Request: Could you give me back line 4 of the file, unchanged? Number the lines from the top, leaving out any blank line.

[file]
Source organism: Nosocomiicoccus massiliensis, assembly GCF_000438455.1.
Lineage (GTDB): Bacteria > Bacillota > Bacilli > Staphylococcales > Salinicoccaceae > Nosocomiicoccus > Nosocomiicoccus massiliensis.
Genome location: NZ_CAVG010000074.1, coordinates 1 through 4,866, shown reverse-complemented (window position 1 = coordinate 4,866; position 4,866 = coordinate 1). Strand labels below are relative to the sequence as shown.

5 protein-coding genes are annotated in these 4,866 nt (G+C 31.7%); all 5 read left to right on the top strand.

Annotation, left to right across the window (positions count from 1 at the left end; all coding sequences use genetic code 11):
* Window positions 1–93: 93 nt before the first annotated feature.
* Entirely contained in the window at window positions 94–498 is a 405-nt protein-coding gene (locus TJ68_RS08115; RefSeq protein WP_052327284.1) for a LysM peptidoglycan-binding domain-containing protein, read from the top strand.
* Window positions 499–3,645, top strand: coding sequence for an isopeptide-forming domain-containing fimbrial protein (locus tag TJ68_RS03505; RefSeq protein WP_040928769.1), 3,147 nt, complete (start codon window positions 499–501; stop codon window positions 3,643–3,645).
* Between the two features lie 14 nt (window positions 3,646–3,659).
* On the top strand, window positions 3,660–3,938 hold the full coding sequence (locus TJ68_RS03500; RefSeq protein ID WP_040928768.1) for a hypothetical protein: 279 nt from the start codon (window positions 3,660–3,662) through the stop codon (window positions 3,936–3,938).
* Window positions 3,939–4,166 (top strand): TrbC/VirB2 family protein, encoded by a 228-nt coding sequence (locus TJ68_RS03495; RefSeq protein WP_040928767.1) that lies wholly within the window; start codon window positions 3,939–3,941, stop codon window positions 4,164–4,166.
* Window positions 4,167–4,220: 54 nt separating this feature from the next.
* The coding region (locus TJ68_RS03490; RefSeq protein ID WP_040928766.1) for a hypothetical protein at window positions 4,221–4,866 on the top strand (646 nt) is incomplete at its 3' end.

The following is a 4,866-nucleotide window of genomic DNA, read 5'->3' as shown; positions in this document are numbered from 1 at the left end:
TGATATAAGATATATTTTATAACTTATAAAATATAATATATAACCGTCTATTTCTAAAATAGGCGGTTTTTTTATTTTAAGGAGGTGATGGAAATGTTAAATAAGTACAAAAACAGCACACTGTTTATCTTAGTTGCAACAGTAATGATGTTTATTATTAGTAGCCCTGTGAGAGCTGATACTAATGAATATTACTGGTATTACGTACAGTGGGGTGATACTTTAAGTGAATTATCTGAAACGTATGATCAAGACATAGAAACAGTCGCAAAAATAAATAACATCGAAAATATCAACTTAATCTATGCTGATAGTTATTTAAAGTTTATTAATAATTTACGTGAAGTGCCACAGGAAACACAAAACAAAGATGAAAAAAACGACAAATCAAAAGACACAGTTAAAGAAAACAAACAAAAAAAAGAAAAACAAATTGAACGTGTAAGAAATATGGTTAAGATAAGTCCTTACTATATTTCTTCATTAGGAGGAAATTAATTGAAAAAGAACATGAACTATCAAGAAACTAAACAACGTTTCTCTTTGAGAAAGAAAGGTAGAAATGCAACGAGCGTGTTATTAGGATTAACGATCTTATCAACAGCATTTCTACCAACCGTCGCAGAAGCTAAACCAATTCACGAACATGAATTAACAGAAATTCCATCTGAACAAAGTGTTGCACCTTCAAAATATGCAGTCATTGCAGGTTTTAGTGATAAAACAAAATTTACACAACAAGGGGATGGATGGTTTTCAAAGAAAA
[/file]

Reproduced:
5 protein-coding genes are annotated in these 4,866 nt (G+C 31.7%); all 5 read left to right on the top strand.